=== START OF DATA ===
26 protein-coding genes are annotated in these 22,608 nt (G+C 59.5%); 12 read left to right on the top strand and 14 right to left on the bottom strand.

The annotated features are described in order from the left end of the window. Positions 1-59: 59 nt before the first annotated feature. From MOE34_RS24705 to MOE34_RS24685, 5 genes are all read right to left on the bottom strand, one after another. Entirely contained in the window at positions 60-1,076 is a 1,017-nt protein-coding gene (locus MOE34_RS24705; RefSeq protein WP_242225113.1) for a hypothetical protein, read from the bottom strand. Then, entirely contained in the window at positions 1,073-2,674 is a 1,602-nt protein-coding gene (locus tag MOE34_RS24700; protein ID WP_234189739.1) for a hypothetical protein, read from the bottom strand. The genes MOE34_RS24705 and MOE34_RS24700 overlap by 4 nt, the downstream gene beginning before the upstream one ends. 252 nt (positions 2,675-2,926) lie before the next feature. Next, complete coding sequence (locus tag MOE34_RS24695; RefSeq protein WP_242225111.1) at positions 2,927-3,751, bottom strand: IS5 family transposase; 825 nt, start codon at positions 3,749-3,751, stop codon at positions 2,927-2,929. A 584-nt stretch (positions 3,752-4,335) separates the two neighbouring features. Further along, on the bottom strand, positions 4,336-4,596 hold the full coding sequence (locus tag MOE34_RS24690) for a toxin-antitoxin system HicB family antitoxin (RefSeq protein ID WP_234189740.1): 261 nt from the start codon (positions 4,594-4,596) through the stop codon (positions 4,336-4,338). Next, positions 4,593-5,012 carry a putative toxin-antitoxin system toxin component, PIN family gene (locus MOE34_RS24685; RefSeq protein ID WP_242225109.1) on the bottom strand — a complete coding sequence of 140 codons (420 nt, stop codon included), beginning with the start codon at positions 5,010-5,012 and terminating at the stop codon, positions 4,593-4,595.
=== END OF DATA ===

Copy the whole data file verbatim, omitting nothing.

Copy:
26 protein-coding genes are annotated in these 22,608 nt (G+C 59.5%); 12 read left to right on the top strand and 14 right to left on the bottom strand.

The annotated features are described in order from the left end of the window. Positions 1-59: 59 nt before the first annotated feature. From MOE34_RS24705 to MOE34_RS24685, 5 genes are all read right to left on the bottom strand, one after another. Entirely contained in the window at positions 60-1,076 is a 1,017-nt protein-coding gene (locus MOE34_RS24705; RefSeq protein WP_242225113.1) for a hypothetical protein, read from the bottom strand. Then, entirely contained in the window at positions 1,073-2,674 is a 1,602-nt protein-coding gene (locus tag MOE34_RS24700; protein ID WP_234189739.1) for a hypothetical protein, read from the bottom strand. The genes MOE34_RS24705 and MOE34_RS24700 overlap by 4 nt, the downstream gene beginning before the upstream one ends. 252 nt (positions 2,675-2,926) lie before the next feature. Next, complete coding sequence (locus tag MOE34_RS24695; RefSeq protein WP_242225111.1) at positions 2,927-3,751, bottom strand: IS5 family transposase; 825 nt, start codon at positions 3,749-3,751, stop codon at positions 2,927-2,929. A 584-nt stretch (positions 3,752-4,335) separates the two neighbouring features. Further along, on the bottom strand, positions 4,336-4,596 hold the full coding sequence (locus tag MOE34_RS24690) for a toxin-antitoxin system HicB family antitoxin (RefSeq protein ID WP_234189740.1): 261 nt from the start codon (positions 4,594-4,596) through the stop codon (positions 4,336-4,338). Next, positions 4,593-5,012 carry a putative toxin-antitoxin system toxin component, PIN family gene (locus MOE34_RS24685; RefSeq protein ID WP_242225109.1) on the bottom strand — a complete coding sequence of 140 codons (420 nt, stop codon included), beginning with the start codon at positions 5,010-5,012 and terminating at the stop codon, positions 4,593-4,595.